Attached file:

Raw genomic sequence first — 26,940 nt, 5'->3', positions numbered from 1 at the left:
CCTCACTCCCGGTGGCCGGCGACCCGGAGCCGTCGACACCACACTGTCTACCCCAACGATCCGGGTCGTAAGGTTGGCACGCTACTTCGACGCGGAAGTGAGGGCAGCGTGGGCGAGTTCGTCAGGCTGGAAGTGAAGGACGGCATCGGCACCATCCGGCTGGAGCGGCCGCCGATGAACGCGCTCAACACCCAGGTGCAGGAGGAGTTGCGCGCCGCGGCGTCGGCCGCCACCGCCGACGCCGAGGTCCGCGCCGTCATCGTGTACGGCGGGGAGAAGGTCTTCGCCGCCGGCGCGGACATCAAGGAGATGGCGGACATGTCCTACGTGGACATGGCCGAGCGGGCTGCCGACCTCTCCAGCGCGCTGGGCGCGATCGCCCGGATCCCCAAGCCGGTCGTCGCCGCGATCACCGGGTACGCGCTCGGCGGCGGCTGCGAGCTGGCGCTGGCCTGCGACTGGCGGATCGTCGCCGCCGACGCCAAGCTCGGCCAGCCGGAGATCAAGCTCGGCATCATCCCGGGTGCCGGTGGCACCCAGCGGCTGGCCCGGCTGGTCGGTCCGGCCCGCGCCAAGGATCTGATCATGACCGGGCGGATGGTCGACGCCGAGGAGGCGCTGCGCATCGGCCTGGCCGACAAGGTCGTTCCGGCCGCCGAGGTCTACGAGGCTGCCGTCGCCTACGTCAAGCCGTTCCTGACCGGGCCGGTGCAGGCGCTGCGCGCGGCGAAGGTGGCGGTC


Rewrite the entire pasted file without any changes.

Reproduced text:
Raw genomic sequence first — 26,940 nt, 5'->3', positions numbered from 1 at the left:
CCTCACTCCCGGTGGCCGGCGACCCGGAGCCGTCGACACCACACTGTCTACCCCAACGATCCGGGTCGTAAGGTTGGCACGCTACTTCGACGCGGAAGTGAGGGCAGCGTGGGCGAGTTCGTCAGGCTGGAAGTGAAGGACGGCATCGGCACCATCCGGCTGGAGCGGCCGCCGATGAACGCGCTCAACACCCAGGTGCAGGAGGAGTTGCGCGCCGCGGCGTCGGCCGCCACCGCCGACGCCGAGGTCCGCGCCGTCATCGTGTACGGCGGGGAGAAGGTCTTCGCCGCCGGCGCGGACATCAAGGAGATGGCGGACATGTCCTACGTGGACATGGCCGAGCGGGCTGCCGACCTCTCCAGCGCGCTGGGCGCGATCGCCCGGATCCCCAAGCCGGTCGTCGCCGCGATCACCGGGTACGCGCTCGGCGGCGGCTGCGAGCTGGCGCTGGCCTGCGACTGGCGGATCGTCGCCGCCGACGCCAAGCTCGGCCAGCCGGAGATCAAGCTCGGCATCATCCCGGGTGCCGGTGGCACCCAGCGGCTGGCCCGGCTGGTCGGTCCGGCCCGCGCCAAGGATCTGATCATGACCGGGCGGATGGTCGACGCCGAGGAGGCGCTGCGCATCGGCCTGGCCGACAAGGTCGTTCCGGCCGCCGAGGTCTACGAGGCTGCCGTCGCCTACGTCAAGCCGTTCCTGACCGGGCCGGTGCAGGCGCTGCGCGCGGCGAAGGTGGCGGTC